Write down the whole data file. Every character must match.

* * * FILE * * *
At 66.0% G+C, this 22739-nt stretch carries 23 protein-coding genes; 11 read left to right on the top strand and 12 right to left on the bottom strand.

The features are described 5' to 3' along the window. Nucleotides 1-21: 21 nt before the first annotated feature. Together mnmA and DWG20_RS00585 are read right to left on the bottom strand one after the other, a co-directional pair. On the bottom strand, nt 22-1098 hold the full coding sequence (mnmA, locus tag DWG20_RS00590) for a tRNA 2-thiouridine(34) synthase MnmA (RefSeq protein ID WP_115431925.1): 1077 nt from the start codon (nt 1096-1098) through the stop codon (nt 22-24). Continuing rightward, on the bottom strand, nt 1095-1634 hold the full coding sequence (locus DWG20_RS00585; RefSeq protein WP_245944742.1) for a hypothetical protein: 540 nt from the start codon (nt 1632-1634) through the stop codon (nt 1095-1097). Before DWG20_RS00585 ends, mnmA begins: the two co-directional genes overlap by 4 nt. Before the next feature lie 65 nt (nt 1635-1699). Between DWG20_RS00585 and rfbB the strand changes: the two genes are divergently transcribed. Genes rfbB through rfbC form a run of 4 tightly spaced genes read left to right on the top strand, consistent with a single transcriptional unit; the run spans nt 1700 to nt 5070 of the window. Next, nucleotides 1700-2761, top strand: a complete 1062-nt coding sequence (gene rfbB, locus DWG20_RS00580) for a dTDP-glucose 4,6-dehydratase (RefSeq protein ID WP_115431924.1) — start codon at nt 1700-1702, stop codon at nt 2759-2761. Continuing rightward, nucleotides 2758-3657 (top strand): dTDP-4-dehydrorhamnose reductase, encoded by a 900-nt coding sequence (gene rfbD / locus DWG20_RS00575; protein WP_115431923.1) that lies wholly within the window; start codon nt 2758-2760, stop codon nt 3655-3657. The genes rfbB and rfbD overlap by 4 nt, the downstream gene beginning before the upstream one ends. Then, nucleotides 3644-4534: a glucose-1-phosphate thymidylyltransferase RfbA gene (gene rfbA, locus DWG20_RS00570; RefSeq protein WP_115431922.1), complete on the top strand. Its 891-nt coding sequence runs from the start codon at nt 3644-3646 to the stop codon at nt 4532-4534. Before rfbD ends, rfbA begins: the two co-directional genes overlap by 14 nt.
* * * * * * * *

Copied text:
At 66.0% G+C, this 22739-nt stretch carries 23 protein-coding genes; 11 read left to right on the top strand and 12 right to left on the bottom strand.

The features are described 5' to 3' along the window. Nucleotides 1-21: 21 nt before the first annotated feature. Together mnmA and DWG20_RS00585 are read right to left on the bottom strand one after the other, a co-directional pair. On the bottom strand, nt 22-1098 hold the full coding sequence (mnmA, locus tag DWG20_RS00590) for a tRNA 2-thiouridine(34) synthase MnmA (RefSeq protein ID WP_115431925.1): 1077 nt from the start codon (nt 1096-1098) through the stop codon (nt 22-24). Continuing rightward, on the bottom strand, nt 1095-1634 hold the full coding sequence (locus DWG20_RS00585; RefSeq protein WP_245944742.1) for a hypothetical protein: 540 nt from the start codon (nt 1632-1634) through the stop codon (nt 1095-1097). Before DWG20_RS00585 ends, mnmA begins: the two co-directional genes overlap by 4 nt. Before the next feature lie 65 nt (nt 1635-1699). Between DWG20_RS00585 and rfbB the strand changes: the two genes are divergently transcribed. Genes rfbB through rfbC form a run of 4 tightly spaced genes read left to right on the top strand, consistent with a single transcriptional unit; the run spans nt 1700 to nt 5070 of the window. Next, nucleotides 1700-2761, top strand: a complete 1062-nt coding sequence (gene rfbB, locus DWG20_RS00580) for a dTDP-glucose 4,6-dehydratase (RefSeq protein ID WP_115431924.1) — start codon at nt 1700-1702, stop codon at nt 2759-2761. Continuing rightward, nucleotides 2758-3657 (top strand): dTDP-4-dehydrorhamnose reductase, encoded by a 900-nt coding sequence (gene rfbD / locus DWG20_RS00575; protein WP_115431923.1) that lies wholly within the window; start codon nt 2758-2760, stop codon nt 3655-3657. The genes rfbB and rfbD overlap by 4 nt, the downstream gene beginning before the upstream one ends. Then, nucleotides 3644-4534: a glucose-1-phosphate thymidylyltransferase RfbA gene (gene rfbA, locus DWG20_RS00570; RefSeq protein WP_115431922.1), complete on the top strand. Its 891-nt coding sequence runs from the start codon at nt 3644-3646 to the stop codon at nt 4532-4534. Before rfbD ends, rfbA begins: the two co-directional genes overlap by 14 nt.